Loan Servicing


Of all the articles I’ve written, posts about Bank of America and their Cooperative Short Sale Program seem to draw the most attention.  Is that because people have been disappointed in the results?  Or are they nervous about potential problems?  Well, I thought it would be interesting to share the progress of a new B of A Cooperative Short Sale that I’ve just listed to see just how good, (or bad) the process really is now that the program has been around for a while.

This sale is a bit different than most short sales I’ve done, as the owner had already begun the Cooperative program when I was hired.  Thus a lot of the initial paper work was already in the system, and the bank had ordered an appraisal.  The turn-around time on the appraisal was fairly quick, and I was pleased to see that the suggested list price approved by the bank was reasonable according to all of my research, so at least we are not dealing with an unrealistic starting price.

We did lose a couple of days as I tried to connect with the B of A representative, who will be my primary contact, but we finally spoke and she seems pleasant and knowledgeable.

So just when I thought this might be smooth sailing, the homeowner received a notice that the 2nd mortgage had been sold to a new investor, and the servicing also transferred away from Bank of America.   So how do you sell a 2nd mortgage that is upside down?  There is absolutely no equity in the home to provide collateral backing for the 2nd TD, so it seems odd that it was sold at this stage of the game.

This of course throws a bit of a wrench into the works as I will now have to negotiate a totally separate approval with the new note holder, through the new servicing company…..once they even figure out that they have the account.  Sigh.  We will have to see how this affects the B of A approval process…really not sure what to expect at this point, but I’ll keep you posted.

On May 24th, The New York Times ran an article in their Opinion section that revealed a nasty, little-known truth about loan servicing that I find outrageous.

As most homeowners know, your mortgage is probably not owned or serviced by the bank or company from whom you originally borrowed.  Not only was your loan probably sold in the secondary market, but it is likely that it is serviced by an entirely different company than the bank or company you actually owe.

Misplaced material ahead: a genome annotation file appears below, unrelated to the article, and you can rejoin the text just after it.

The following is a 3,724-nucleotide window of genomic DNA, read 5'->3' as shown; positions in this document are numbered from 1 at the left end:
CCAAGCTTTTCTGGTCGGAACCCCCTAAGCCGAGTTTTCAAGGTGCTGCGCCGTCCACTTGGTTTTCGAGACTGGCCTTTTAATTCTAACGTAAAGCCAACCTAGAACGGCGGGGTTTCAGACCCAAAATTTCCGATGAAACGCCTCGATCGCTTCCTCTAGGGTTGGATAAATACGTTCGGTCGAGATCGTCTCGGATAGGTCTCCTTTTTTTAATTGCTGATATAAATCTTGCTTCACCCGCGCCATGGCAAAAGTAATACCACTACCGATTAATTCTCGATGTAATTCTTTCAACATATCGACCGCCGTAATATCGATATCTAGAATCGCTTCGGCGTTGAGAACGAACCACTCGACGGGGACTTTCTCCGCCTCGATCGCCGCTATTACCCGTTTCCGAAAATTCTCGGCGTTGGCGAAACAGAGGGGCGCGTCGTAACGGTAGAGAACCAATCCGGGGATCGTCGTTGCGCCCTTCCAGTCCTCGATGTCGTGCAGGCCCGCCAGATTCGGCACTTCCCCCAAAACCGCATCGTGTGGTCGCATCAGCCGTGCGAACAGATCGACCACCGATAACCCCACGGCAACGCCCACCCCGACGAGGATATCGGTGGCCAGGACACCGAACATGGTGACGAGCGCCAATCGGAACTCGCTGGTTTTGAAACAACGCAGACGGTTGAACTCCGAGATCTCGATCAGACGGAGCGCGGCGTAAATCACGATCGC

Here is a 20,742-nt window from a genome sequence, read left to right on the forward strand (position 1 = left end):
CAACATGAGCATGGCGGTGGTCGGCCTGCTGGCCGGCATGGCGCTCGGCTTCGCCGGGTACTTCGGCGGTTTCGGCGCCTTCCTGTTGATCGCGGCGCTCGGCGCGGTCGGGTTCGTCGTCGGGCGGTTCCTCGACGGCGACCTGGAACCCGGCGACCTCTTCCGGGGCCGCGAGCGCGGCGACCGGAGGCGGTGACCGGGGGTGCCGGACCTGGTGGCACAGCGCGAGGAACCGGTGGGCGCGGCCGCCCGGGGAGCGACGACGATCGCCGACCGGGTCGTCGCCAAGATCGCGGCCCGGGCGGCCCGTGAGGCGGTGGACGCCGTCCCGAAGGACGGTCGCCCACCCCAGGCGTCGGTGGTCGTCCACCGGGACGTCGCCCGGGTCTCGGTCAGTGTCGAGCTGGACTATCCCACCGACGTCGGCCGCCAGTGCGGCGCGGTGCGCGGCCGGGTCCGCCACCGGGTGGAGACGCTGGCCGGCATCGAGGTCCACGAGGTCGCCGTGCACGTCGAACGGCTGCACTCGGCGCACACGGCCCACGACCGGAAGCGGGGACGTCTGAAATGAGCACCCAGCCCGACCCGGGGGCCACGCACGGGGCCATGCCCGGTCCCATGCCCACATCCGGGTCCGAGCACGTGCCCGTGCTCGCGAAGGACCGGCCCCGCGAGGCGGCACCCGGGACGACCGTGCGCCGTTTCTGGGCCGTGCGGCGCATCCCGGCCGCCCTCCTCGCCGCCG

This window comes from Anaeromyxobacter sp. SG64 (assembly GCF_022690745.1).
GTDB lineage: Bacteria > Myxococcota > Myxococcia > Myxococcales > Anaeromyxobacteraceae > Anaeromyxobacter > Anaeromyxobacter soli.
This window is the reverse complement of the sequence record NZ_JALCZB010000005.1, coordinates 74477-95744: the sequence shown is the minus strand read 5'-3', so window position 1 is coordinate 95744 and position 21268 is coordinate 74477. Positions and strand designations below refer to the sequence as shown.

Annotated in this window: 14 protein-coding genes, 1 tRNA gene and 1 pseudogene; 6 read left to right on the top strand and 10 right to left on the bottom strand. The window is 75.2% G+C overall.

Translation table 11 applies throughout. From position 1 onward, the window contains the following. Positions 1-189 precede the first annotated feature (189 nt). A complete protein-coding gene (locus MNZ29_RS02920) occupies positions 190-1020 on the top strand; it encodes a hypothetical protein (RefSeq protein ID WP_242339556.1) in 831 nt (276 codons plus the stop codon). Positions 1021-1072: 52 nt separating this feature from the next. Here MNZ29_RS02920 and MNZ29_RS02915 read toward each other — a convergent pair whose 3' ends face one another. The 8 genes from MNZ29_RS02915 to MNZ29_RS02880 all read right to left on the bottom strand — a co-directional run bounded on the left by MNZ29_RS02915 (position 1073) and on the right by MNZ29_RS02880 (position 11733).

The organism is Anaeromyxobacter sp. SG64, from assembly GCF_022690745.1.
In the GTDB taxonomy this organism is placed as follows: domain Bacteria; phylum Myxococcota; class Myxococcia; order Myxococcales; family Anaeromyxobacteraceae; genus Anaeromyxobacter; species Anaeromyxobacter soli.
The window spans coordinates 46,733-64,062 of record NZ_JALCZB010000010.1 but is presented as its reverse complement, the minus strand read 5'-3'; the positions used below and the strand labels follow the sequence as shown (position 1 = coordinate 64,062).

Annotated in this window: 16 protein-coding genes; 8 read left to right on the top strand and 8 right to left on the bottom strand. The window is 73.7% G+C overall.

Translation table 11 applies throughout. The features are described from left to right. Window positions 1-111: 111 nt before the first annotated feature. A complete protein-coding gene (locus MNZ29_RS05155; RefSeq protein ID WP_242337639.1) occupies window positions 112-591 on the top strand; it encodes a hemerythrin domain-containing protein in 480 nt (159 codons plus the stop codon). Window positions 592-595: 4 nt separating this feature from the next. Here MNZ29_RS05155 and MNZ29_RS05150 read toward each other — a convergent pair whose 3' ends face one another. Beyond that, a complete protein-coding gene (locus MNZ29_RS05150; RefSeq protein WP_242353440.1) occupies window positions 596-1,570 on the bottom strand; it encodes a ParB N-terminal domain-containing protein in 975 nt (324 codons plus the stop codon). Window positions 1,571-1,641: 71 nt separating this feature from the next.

Loan servicing refers to the tasks associated with collecting your monthly payment, paying the investor, and often times, managing payments for insurance and property taxes.  These servicers are also responsible for sending out notices associated with delinquencies, collection activities, and if needed managing defaults.  In return, the servicer is paid a percentage of the principal amount owed, usually 12.5 – 50 basis points (1bp = 0.01%).  Additionally, the flat servicing fee may be augmented with a variety of incentives, all designed to create additional cash flow from each loan on the books.  The total value of these fees and incentives are noted on the servicer’s balance sheet as MSRs – Mortgage Servicing Rights.

Now here is the kicker:  Banks make more from the fees and charges associated with managing a defaulted loan and foreclosure than they can make on a loan modification!  Surprised?  No wonder so few modifications are approved; the servicers have their MSRs to protect! 

The only winners in this game are the servicers.  Not only do the homeowners seeking a modification lose, but so do the banks and investors who will foot the high cost of foreclosures and carrying REOs. 

Luckily, there are others that find this behavior unacceptable.  Democrats Jack Reed and Sheldon Whitehouse of Rhode Island and Sherrod Brown of Ohio have introduced Senate bills to establish standards for the loan servicing industry.  The proposed laws and regulations are designed to prevent banks from putting their financial interests above those of everyone else.

Here are 3 suggested new rules: 

1)      Homeowners would be evaluated for loan modification before ANY foreclosure activity, or related fee is initiated.

2)      Lender analysis used to approve or reject loan modifications would be standardized and public.

3)      Should a lender fail to offer a modification when analysis indicates that one is warranted the lender would be blocked from proceeding with foreclosure.

Whether it is the result of a Senate Bill, or actions by the new Consumer Financial Protection Bureau, someone needs to rein-in the greed of the loan servicing industry and give borrowers a much-needed break.